Three years ago, biotechnologists demonstrated in field trials that they could increase the productivity of maize by introducing a rice gene into the plant that regulated the accumulation of sucrose in kernels and led to more kernels per maize plant.
They knew that the rice gene affected the performance of a natural chemical in maize, trehalose 6-phosphate (T6P), which influences the distribution of sucrose in the plant. But they were keen to discover more intimate details of the relationships governing the increased productivity.
“Now we know far more about how this yield effect has been achieved,” says Matthew Paul, who led the Anglo-American team from Rothamsted Research and Syngenta, a biotechnology company that also funded the work. The team’s findings are published today in Plant Physiology.
Plant Biochemist, Matthew Paul, on the mechanisms behind T6P targeting for yield increase in maize. This new understanding provides a strategy to improve yields in a range of crops. Read more: https://t.co/pZp41MYhlM pic.twitter.com/kltrsv3QnJ
— Rothamsted Research (@Rothamsted) February 7, 2018
The transgenic maize depressed levels of T6P in the phloem, a major component of the plant’s transportation network, allowing more sucrose to move to developing kernels and, serendipitously, increasing rates of photosynthesis, thereby producing even more sucrose for more kernels.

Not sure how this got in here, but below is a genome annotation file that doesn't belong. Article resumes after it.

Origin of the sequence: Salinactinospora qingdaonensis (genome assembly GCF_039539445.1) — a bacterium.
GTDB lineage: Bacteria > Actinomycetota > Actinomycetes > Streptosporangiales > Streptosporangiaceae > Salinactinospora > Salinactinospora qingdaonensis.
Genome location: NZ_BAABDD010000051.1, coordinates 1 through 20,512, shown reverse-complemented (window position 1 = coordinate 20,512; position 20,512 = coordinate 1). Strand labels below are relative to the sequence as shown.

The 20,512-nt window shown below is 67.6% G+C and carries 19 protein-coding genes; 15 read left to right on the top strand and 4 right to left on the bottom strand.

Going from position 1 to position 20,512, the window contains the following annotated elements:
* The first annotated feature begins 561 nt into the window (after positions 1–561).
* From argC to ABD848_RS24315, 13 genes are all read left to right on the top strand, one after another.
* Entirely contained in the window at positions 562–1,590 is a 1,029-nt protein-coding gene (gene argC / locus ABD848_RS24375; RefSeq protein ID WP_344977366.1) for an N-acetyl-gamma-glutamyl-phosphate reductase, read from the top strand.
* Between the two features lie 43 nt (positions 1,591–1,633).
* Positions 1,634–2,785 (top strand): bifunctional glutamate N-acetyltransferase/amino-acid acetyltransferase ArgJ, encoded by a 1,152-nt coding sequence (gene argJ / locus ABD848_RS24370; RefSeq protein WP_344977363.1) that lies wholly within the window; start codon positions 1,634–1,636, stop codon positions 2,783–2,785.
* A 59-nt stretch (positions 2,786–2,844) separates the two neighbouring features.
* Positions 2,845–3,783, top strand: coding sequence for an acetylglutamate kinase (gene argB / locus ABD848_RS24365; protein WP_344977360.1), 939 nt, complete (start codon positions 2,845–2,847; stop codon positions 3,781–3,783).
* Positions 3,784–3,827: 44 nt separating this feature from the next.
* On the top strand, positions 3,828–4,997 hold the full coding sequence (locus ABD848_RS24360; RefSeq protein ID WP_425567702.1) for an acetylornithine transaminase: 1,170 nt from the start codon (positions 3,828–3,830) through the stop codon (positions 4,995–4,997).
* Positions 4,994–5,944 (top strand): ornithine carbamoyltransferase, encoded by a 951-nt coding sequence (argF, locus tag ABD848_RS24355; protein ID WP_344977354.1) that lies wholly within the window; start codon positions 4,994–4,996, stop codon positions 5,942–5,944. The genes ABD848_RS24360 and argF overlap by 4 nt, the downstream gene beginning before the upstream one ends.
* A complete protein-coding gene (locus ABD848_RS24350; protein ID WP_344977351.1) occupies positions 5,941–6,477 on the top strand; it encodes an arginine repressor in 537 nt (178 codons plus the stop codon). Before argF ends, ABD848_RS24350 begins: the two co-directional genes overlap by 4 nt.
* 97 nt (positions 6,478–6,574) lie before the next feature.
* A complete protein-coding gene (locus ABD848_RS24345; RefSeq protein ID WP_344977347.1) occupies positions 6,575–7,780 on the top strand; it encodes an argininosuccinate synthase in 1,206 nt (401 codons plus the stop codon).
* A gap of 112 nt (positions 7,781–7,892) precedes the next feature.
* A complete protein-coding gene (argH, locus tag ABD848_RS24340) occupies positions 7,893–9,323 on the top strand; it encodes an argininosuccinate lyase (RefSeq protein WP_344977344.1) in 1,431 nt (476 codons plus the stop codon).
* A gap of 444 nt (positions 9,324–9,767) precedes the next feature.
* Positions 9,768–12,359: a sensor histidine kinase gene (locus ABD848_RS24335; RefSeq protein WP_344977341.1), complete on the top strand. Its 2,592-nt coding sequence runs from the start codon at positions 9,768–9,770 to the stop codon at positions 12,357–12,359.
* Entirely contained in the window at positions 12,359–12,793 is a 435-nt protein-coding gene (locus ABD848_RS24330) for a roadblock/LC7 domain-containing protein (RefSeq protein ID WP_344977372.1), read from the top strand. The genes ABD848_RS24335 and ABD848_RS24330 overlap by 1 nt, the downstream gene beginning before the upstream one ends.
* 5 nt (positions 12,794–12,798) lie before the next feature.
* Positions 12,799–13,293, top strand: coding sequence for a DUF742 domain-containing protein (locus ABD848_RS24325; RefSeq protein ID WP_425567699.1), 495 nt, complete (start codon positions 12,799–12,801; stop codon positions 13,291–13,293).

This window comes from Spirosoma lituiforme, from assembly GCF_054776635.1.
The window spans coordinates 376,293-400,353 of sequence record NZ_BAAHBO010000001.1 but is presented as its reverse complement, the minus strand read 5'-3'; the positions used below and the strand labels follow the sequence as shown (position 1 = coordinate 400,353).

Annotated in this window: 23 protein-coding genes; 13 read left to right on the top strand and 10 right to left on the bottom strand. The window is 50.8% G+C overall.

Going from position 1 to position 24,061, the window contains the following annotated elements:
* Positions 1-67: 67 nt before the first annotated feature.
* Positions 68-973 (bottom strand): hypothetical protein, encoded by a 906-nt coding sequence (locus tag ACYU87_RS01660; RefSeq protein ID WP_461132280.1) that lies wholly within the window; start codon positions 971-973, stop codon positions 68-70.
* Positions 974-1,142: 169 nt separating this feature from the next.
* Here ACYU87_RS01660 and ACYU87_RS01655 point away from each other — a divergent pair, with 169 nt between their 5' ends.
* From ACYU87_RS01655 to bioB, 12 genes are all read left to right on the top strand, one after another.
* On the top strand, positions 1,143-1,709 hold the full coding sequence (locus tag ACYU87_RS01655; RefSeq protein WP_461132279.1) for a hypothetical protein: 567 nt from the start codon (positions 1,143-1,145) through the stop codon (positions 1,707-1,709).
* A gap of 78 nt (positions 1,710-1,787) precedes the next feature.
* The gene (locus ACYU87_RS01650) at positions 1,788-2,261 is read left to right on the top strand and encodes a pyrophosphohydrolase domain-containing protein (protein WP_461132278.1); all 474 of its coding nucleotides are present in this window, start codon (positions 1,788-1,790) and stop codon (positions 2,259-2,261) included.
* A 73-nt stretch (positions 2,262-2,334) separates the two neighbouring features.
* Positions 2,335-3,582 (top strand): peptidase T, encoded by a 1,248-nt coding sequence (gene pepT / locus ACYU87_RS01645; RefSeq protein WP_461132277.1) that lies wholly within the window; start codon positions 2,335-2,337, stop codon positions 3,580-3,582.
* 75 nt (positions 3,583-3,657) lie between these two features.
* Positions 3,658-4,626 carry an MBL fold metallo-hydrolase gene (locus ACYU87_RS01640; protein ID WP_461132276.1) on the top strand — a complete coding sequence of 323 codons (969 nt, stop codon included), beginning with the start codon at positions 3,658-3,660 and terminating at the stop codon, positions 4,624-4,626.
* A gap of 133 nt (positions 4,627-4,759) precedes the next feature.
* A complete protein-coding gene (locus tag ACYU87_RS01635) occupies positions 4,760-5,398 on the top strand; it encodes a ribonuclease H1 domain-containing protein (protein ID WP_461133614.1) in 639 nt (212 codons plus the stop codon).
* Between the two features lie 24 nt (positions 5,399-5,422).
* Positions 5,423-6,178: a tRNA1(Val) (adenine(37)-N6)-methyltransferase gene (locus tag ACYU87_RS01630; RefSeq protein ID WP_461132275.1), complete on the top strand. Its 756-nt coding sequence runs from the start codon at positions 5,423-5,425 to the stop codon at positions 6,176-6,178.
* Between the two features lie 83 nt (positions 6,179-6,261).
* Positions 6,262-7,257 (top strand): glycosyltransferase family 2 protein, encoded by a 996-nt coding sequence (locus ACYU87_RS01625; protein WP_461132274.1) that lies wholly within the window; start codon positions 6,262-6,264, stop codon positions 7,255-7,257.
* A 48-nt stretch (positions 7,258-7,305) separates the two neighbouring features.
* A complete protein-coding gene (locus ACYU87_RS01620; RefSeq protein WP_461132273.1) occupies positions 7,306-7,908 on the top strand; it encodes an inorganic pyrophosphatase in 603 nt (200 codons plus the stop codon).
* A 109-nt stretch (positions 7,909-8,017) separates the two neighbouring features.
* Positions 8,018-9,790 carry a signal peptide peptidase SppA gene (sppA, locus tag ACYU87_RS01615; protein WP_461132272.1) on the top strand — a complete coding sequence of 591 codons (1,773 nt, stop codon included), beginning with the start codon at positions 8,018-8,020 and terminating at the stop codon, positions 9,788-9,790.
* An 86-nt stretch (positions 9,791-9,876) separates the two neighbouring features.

The team also chose to target the phloem within the plant’s reproductive structures. “These structures are particularly sensitive to drought – female kernels will abort,” says Paul, a plant biochemist at Rothamsted. “Keeping sucrose flowing within the structures prevents this abortion.”
He adds: “This is a first-in-its-kind study that shows the technology operating effectively both in the field and in the laboratory. We also think that this could be transferred to other cereals, such as wheat and rice.”
The paper describing the earlier field trials was published in 2015 in Nature Biotechnology.
Read the recent paper in Plant Physiology: Trehalose 6-phosphate regulates photosynthesis and assimilate partitioning in reproductive tissue (Open Access).
Article source/image credits: Rothamsted Research